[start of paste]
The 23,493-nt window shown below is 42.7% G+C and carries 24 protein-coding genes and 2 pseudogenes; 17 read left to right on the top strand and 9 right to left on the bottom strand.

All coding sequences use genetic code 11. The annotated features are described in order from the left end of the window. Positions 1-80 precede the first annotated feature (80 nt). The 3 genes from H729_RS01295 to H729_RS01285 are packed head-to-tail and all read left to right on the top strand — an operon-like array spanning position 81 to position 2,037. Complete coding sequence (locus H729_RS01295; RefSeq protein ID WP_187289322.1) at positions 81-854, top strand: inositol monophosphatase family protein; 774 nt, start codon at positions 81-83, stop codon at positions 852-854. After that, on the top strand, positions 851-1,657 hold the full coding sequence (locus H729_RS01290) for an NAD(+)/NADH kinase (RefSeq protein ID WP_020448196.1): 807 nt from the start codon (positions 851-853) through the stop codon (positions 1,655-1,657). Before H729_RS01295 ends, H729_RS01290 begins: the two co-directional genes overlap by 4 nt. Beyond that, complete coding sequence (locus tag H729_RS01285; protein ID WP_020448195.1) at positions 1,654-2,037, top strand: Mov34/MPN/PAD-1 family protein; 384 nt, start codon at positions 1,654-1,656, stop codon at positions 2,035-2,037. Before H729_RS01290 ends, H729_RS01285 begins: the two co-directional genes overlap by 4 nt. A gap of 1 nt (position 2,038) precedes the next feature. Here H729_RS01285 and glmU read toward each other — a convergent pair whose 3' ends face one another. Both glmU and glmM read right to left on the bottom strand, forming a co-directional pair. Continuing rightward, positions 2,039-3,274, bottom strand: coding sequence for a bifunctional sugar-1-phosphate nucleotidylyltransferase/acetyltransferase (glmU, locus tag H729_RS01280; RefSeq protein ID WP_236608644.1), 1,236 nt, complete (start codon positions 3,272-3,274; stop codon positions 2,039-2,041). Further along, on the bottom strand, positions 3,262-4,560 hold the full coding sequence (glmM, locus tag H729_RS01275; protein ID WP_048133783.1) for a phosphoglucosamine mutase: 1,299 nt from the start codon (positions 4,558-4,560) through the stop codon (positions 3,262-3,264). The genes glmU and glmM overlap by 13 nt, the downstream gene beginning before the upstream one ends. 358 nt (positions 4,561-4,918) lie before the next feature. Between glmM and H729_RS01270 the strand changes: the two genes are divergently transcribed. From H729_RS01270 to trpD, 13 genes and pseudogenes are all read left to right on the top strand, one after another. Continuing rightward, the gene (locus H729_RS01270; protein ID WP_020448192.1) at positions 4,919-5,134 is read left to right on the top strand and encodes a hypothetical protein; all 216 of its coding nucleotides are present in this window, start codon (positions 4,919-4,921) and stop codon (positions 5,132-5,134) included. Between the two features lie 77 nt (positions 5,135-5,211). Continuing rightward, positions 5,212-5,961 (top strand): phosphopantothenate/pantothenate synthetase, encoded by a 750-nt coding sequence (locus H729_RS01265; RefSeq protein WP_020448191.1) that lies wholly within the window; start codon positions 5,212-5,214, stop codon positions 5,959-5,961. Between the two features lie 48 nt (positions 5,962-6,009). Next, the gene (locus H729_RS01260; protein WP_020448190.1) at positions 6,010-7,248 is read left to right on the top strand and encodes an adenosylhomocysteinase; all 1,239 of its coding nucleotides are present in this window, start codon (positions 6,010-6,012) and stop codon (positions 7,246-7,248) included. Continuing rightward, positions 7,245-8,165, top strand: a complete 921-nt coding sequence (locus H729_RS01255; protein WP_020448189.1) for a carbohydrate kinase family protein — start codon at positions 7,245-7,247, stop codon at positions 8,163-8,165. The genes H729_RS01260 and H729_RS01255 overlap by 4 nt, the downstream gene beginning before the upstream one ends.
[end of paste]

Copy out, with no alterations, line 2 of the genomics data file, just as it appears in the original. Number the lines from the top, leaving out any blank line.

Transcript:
All coding sequences use genetic code 11. The annotated features are described in order from the left end of the window. Positions 1-80 precede the first annotated feature (80 nt). The 3 genes from H729_RS01295 to H729_RS01285 are packed head-to-tail and all read left to right on the top strand — an operon-like array spanning position 81 to position 2,037. Complete coding sequence (locus H729_RS01295; RefSeq protein ID WP_187289322.1) at positions 81-854, top strand: inositol monophosphatase family protein; 774 nt, start codon at positions 81-83, stop codon at positions 852-854. After that, on the top strand, positions 851-1,657 hold the full coding sequence (locus H729_RS01290) for an NAD(+)/NADH kinase (RefSeq protein ID WP_020448196.1): 807 nt from the start codon (positions 851-853) through the stop codon (positions 1,655-1,657). Before H729_RS01295 ends, H729_RS01290 begins: the two co-directional genes overlap by 4 nt. Beyond that, complete coding sequence (locus tag H729_RS01285; protein ID WP_020448195.1) at positions 1,654-2,037, top strand: Mov34/MPN/PAD-1 family protein; 384 nt, start codon at positions 1,654-1,656, stop codon at positions 2,035-2,037. Before H729_RS01290 ends, H729_RS01285 begins: the two co-directional genes overlap by 4 nt. A gap of 1 nt (position 2,038) precedes the next feature. Here H729_RS01285 and glmU read toward each other — a convergent pair whose 3' ends face one another. Both glmU and glmM read right to left on the bottom strand, forming a co-directional pair. Continuing rightward, positions 2,039-3,274, bottom strand: coding sequence for a bifunctional sugar-1-phosphate nucleotidylyltransferase/acetyltransferase (glmU, locus tag H729_RS01280; RefSeq protein ID WP_236608644.1), 1,236 nt, complete (start codon positions 3,272-3,274; stop codon positions 2,039-2,041). Further along, on the bottom strand, positions 3,262-4,560 hold the full coding sequence (glmM, locus tag H729_RS01275; protein ID WP_048133783.1) for a phosphoglucosamine mutase: 1,299 nt from the start codon (positions 4,558-4,560) through the stop codon (positions 3,262-3,264). The genes glmU and glmM overlap by 13 nt, the downstream gene beginning before the upstream one ends. 358 nt (positions 4,561-4,918) lie before the next feature. Between glmM and H729_RS01270 the strand changes: the two genes are divergently transcribed. From H729_RS01270 to trpD, 13 genes and pseudogenes are all read left to right on the top strand, one after another. Continuing rightward, the gene (locus H729_RS01270; protein ID WP_020448192.1) at positions 4,919-5,134 is read left to right on the top strand and encodes a hypothetical protein; all 216 of its coding nucleotides are present in this window, start codon (positions 4,919-4,921) and stop codon (positions 5,132-5,134) included. Between the two features lie 77 nt (positions 5,135-5,211). Continuing rightward, positions 5,212-5,961 (top strand): phosphopantothenate/pantothenate synthetase, encoded by a 750-nt coding sequence (locus H729_RS01265; RefSeq protein WP_020448191.1) that lies wholly within the window; start codon positions 5,212-5,214, stop codon positions 5,959-5,961. Between the two features lie 48 nt (positions 5,962-6,009). Next, the gene (locus H729_RS01260; protein WP_020448190.1) at positions 6,010-7,248 is read left to right on the top strand and encodes an adenosylhomocysteinase; all 1,239 of its coding nucleotides are present in this window, start codon (positions 6,010-6,012) and stop codon (positions 7,246-7,248) included. Continuing rightward, positions 7,245-8,165, top strand: a complete 921-nt coding sequence (locus H729_RS01255; protein WP_020448189.1) for a carbohydrate kinase family protein — start codon at positions 7,245-7,247, stop codon at positions 8,163-8,165. The genes H729_RS01260 and H729_RS01255 overlap by 4 nt, the downstream gene beginning before the upstream one ends.